Set Your Mind on Christ Challenge – Day 5

Well, we’re coming down the home stretch! Those of you that are still with us, congratulations — don’t let up now! We’d still love to get your comments and thoughts on what you’ve learned in Luke 17-21.

A resource that you might find helpful related to chapter 18 is this excellent Modern Parable video, “The Widow and the Judge.”

Observations:

  • Leading others into sin is one of the worst things a person could do (17:2).
  • Jesus views obedience as a normal and expected part of life (17:10).
  • Jesus knows that real life doesn’t consist of the temporary pleasures of life (17:33).
  • Jesus views prayer as a natural part of what it means to be the elect (18:7) and the evidence of whether we have faith (18:8).
  • Jesus never minimizes the cost of following him (18:18-30).
  • Jesus sees radical repentance as evidence of salvation (19:9).
  • Jesus expects his people to bear fruit until he comes again (19:11-27).
  • If we don’t worship Jesus, the natural creation will (19:40).
  • Jesus teaching was irresistibly engaging — “all the people were hanging on his words” (19:48).
  • Jesus fearlessly speaks against those he knows are seeking to destroy him (20:9-19).
  • Jesus is wise and refuses to get trapped by the crafty evil of his opponents (20:20-26).
  • Jesus is thrilled when we give out of our poverty. Sacrificial generosity most reflects his character (21:4).
  • Jesus is coming back. Get ready! (21:25-36).

How would I be different if this truth were explosively alive in my innermost being?

  • If I believed that Jesus was coming back at any moment, I would live with a greater sense of urgency and desire for radical holiness (That is actually what the focus of our upcoming Advent season will be). As Jonathan Edwards once resolved, “Resolved, never to do anything, which I should be afraid to do, if it were the last hour of my life.”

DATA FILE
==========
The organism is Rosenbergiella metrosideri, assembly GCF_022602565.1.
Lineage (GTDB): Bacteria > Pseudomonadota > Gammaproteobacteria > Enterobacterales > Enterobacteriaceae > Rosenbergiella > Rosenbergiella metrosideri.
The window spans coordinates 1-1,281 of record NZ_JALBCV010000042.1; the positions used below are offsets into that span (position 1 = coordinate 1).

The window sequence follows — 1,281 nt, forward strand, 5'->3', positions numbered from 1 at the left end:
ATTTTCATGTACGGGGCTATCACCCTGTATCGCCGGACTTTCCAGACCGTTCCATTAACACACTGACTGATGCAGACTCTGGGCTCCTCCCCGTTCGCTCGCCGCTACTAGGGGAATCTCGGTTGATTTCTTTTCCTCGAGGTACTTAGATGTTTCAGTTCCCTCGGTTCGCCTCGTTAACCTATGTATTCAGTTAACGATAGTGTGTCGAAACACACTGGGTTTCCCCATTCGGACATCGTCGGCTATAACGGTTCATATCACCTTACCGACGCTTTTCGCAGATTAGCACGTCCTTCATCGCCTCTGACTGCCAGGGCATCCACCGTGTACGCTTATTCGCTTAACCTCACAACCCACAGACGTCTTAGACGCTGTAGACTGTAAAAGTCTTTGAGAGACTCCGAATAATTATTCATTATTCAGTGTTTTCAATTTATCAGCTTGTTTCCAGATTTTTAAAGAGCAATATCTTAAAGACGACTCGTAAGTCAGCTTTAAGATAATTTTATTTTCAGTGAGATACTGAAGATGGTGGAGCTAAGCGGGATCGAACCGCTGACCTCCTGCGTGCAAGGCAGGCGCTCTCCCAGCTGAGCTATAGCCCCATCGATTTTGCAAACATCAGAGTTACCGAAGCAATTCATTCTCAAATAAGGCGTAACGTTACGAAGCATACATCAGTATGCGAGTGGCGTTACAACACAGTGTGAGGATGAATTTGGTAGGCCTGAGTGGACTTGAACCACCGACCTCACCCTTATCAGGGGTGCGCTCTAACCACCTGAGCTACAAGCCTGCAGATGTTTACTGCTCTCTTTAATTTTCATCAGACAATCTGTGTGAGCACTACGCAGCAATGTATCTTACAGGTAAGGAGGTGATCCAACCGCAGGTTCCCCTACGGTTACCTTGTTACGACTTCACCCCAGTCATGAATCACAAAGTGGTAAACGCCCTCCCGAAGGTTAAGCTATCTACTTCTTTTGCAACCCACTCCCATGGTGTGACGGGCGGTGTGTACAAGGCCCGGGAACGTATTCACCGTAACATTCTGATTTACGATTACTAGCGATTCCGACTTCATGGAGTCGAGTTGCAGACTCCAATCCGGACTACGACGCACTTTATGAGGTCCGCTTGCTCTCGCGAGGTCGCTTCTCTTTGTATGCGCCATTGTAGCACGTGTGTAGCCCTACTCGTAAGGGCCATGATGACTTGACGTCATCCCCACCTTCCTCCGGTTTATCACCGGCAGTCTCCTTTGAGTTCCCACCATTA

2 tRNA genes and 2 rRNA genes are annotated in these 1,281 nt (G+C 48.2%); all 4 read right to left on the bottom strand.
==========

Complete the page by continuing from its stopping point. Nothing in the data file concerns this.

What about you? How is God using this passage in your life? Questions or Comments?

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  1. #1 by Brian Ring on October 16, 2009 - 12:33 pm

    Luke, what do you mean by, “Jesus minimizes the cost of following him (18:18-30).”?

  2. #2 by lukesimmons on October 16, 2009 - 1:17 pm

    I meant to say, “Jesus NEVER minimizes the cost of following him”…guess I left out an important word! I’ll go back and change it now. Thanks!

  3. #3 by Brian Ring on October 16, 2009 - 2:18 pm

    LOL! You had me re-reading that passage in a confused tizzy. Seriously though, this has been a great experience. When you read Luke with the anticipation of leaving a comment or reading other’s comments, it really forces you to see it differently – quite eye-opening.

  4. #4 by Bruce Terry on October 17, 2009 - 12:41 am

    What I saw was, few people knew who he was, even his disiples were not sure. He cleansed 10 lepers and only one came back to thank him. Is he the only one that was grateful, or was he the only one that realised who Jesus was? Another thing I noticed he loves the humble and simple people. He despises the proud and the arrogent. I pray that I can only become what he wants me to be.

    • #5 by carolyn on October 17, 2009 - 7:05 pm

      Bruce, I too was struck by that story. I’m usually more likely to go to Jesus when I need help with a problem, to ask for him to heal someone, in other words during the tough times. I’m less likely to offer grateful praise and thanksgiving for the many blessings I have–I often seem to take those for granted. I’m sure He feels unappreciated by my lack of thanks. When I do nice things for people, I appreciate (expect?) to be thanked and/or acknowledged. That’s my pride getting in the way of being a servant–yet I enjoy the thanks. Surely my heavenly Father enjoys my thanks and appreciation as well.

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